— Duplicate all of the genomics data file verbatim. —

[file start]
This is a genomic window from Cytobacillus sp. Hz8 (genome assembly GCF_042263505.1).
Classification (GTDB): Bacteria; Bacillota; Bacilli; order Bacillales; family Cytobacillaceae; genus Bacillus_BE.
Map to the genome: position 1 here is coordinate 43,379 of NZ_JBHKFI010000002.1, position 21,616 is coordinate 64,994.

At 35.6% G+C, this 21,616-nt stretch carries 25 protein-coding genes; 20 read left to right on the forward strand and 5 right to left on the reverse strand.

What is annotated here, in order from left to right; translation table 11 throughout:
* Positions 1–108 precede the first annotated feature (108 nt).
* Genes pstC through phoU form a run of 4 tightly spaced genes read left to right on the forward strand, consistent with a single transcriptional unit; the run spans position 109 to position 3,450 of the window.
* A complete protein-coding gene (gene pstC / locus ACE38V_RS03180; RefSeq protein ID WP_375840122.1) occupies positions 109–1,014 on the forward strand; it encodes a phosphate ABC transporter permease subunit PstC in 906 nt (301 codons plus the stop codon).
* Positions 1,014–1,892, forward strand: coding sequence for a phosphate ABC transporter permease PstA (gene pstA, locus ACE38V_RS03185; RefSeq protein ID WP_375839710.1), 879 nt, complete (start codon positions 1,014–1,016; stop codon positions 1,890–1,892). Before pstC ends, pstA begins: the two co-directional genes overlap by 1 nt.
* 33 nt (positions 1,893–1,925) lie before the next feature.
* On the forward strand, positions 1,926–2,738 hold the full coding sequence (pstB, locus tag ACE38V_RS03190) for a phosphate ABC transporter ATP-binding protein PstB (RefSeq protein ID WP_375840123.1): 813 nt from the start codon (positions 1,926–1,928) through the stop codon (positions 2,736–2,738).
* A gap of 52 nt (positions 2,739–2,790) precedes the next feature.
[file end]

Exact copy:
This is a genomic window from Cytobacillus sp. Hz8 (genome assembly GCF_042263505.1).
Classification (GTDB): Bacteria; Bacillota; Bacilli; order Bacillales; family Cytobacillaceae; genus Bacillus_BE.
Map to the genome: position 1 here is coordinate 43,379 of NZ_JBHKFI010000002.1, position 21,616 is coordinate 64,994.

At 35.6% G+C, this 21,616-nt stretch carries 25 protein-coding genes; 20 read left to right on the forward strand and 5 right to left on the reverse strand.

What is annotated here, in order from left to right; translation table 11 throughout:
* Positions 1–108 precede the first annotated feature (108 nt).
* Genes pstC through phoU form a run of 4 tightly spaced genes read left to right on the forward strand, consistent with a single transcriptional unit; the run spans position 109 to position 3,450 of the window.
* A complete protein-coding gene (gene pstC / locus ACE38V_RS03180; RefSeq protein ID WP_375840122.1) occupies positions 109–1,014 on the forward strand; it encodes a phosphate ABC transporter permease subunit PstC in 906 nt (301 codons plus the stop codon).
* Positions 1,014–1,892, forward strand: coding sequence for a phosphate ABC transporter permease PstA (gene pstA, locus ACE38V_RS03185; RefSeq protein ID WP_375839710.1), 879 nt, complete (start codon positions 1,014–1,016; stop codon positions 1,890–1,892). Before pstC ends, pstA begins: the two co-directional genes overlap by 1 nt.
* 33 nt (positions 1,893–1,925) lie before the next feature.
* On the forward strand, positions 1,926–2,738 hold the full coding sequence (pstB, locus tag ACE38V_RS03190) for a phosphate ABC transporter ATP-binding protein PstB (RefSeq protein ID WP_375840123.1): 813 nt from the start codon (positions 1,926–1,928) through the stop codon (positions 2,736–2,738).
* A gap of 52 nt (positions 2,739–2,790) precedes the next feature.